With tuition spiraling out of control, find out what the UA is doing to try and reign it all in

A+photo+of+the+UA+administration+bulding+on+Tuesday%2C+Nov.+17th.+Ambassadors+from+the+Undergraduate+Biology+Research+Program+organized+a+panel+discussion+on+Nov.+12%2C+addressing+the+subject+of+where+students+tuition+money+is+actually+going.

Tom Price

A photo of the UA administration bulding on Tuesday, Nov. 17th. Ambassadors from the Undergraduate Biology Research Program organized a panel discussion on Nov. 12, addressing the subject of where students tuition money is actually going.

Elisabeth Morales

With the cost of tuition skyrocketing as a result of state budget cuts, parents and students find themselves wondering if a four-year university is the best option.

Ambassadors from the Undergraduate Biology Research Program organized a panel discussion Nov. 12 to address where all the money from tuition is going.

According to Andrew Comrie, the provost and senior vice president of Academic Affairs, tuition all goes into a “big pot,” which is used to cover the average cost of educating a student — which ranges from $15,000 to $17,000.

Rick Myers, a member of the Arizona Board of Regents, said that in 2008 the state of Arizona contributed about 78 percent of the cost to educate a student. That number has now drastically decreased to just 34 percent, according to Myers.

“Those numbers just don’t make sense to me,” said Franchesca Aguirre, an incoming freshman hoping to major in public health. “This is why more kids are just automatically OK with going to community college rather than a university, and maybe if we got that percentage up more high school students would look more at universities and have better opportunities.”

For students like Aguirre, figuring out how to afford the four-year cost has been a constant worry.

“Going to a university seems like the best thing in the world until you really start figuring out how you’re going to get there,” she said. “My mom will support me as much as she can, but we don’t want to take out loans, so I will be working and helping out as much as I can.”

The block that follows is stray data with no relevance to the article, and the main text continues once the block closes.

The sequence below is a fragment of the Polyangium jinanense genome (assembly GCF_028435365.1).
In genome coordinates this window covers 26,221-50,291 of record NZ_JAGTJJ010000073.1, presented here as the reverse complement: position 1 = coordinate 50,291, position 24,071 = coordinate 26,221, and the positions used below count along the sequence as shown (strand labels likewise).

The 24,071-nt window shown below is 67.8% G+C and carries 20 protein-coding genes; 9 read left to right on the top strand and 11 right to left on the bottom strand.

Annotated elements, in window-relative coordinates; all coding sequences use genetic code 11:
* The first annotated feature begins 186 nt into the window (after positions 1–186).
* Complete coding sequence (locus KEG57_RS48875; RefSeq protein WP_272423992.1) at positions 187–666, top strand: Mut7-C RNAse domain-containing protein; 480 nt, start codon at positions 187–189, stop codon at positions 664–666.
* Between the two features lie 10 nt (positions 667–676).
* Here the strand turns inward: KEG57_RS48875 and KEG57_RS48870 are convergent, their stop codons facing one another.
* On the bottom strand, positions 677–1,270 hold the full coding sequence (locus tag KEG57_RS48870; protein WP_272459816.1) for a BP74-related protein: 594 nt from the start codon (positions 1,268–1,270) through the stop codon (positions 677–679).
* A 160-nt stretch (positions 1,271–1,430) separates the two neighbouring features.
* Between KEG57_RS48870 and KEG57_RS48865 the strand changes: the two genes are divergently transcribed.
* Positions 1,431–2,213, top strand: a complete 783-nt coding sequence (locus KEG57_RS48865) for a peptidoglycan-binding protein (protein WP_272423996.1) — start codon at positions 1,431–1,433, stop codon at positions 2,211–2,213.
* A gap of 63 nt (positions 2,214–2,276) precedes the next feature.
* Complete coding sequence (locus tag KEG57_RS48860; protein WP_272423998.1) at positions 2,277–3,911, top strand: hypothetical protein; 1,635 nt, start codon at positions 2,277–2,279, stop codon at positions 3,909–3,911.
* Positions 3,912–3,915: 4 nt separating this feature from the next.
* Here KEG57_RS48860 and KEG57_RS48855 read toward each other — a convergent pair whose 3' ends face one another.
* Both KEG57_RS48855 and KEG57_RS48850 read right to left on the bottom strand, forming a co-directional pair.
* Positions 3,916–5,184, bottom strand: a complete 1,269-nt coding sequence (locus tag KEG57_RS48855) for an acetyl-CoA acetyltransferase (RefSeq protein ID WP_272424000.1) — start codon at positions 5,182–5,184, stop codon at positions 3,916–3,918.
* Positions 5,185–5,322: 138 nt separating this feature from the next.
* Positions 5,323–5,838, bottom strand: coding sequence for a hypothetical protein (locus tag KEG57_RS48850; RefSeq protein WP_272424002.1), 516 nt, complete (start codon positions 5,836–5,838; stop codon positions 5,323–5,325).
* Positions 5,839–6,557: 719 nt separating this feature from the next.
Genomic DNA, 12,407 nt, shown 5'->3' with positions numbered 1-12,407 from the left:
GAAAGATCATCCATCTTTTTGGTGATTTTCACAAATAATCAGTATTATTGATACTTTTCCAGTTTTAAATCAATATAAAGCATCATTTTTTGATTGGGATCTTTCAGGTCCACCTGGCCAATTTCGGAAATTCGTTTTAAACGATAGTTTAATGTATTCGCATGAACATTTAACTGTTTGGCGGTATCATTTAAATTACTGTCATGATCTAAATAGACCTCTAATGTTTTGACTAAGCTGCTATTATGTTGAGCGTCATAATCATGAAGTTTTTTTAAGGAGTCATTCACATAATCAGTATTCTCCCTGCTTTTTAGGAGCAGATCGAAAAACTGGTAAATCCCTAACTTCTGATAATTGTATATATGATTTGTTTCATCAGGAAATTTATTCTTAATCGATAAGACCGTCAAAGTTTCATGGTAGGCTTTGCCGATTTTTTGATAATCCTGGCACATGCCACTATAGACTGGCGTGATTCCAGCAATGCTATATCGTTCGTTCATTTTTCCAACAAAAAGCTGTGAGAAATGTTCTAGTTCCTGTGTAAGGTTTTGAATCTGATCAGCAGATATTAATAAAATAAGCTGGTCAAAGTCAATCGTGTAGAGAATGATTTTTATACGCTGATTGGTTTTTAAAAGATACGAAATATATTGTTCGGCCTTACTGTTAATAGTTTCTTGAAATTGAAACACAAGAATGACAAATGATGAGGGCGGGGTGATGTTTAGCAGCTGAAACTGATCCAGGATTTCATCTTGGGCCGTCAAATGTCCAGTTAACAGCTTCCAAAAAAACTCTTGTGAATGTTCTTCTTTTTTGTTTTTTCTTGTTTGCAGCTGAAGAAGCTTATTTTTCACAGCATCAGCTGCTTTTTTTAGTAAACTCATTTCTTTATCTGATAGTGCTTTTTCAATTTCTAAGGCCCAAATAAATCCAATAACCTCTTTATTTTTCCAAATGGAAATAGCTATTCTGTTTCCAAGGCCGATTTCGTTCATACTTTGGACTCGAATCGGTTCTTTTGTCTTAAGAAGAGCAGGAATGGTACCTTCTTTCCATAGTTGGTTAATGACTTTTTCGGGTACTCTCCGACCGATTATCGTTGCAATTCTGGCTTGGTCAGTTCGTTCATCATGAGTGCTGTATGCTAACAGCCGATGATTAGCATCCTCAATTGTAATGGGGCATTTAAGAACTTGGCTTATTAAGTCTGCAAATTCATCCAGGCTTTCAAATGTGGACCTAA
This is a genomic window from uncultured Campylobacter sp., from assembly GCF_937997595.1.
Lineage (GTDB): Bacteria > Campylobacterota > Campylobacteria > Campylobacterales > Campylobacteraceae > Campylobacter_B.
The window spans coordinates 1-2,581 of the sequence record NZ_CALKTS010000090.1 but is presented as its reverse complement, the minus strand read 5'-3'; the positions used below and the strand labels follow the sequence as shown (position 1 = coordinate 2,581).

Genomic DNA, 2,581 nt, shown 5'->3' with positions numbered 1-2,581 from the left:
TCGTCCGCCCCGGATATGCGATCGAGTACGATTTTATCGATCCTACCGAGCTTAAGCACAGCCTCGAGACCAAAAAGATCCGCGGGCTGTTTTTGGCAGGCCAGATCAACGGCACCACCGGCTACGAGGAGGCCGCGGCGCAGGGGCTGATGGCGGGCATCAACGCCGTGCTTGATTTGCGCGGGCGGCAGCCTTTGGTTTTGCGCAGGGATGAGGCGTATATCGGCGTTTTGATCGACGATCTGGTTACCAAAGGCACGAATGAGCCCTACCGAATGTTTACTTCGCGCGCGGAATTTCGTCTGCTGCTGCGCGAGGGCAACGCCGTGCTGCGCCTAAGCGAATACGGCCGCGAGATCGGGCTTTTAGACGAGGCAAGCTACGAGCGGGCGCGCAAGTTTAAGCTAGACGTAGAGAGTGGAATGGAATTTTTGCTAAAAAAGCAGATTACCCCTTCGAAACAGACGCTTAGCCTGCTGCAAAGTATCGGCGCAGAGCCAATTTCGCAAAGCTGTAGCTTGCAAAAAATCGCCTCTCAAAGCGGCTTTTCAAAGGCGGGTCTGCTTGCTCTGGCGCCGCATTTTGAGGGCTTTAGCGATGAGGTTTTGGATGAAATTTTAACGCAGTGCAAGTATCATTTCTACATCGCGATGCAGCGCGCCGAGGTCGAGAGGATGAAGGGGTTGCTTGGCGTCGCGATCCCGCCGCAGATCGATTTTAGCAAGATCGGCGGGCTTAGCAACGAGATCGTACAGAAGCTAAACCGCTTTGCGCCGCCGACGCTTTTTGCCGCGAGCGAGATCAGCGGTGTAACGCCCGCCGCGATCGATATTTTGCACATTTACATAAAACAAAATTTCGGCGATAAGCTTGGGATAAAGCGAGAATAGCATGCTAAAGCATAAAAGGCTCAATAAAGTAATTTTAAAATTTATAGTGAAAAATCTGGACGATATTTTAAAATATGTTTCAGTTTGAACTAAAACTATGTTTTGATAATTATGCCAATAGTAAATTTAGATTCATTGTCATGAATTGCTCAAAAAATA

Since Myers became a board member almost six years ago, the state of Arizona contributed $1.1 billion to the three in-state universities. Over the last year, the state has only contributed slightly over $600 million, which is a loss of half a billion dollars toward education.

“It shocks me that the state could care so little when it comes to education,” said Robin Skinner, a UA alumna and a financially contributing parent of a current UA student. “Education should be one of the highest priorities, where funding is cut the least.”

While critics say that this generation is looking for free handouts, a UA alumna and mother of a current UA student, Suzanna Jimenez, said she disagrees.

“When I was a student here, I was low-income and it was hard, but it was possible and I did it. It is not like that … now for a student [trying] to put themselves through a four-year university,” she said. “I’m not asking for it to be free; I’m asking for it to be attainable.”

Aguirre commented on the high educational and professional standards of employers, saying that she feels government funding should help students reach them.

“The state and the rest of the country need to understand the next generation needs to be as educated as possible,” Aguirre said. “Everywhere, jobs are expecting the most qualified and educated candidates, and that won’t be possible if nothing changes or cuts get worse.”


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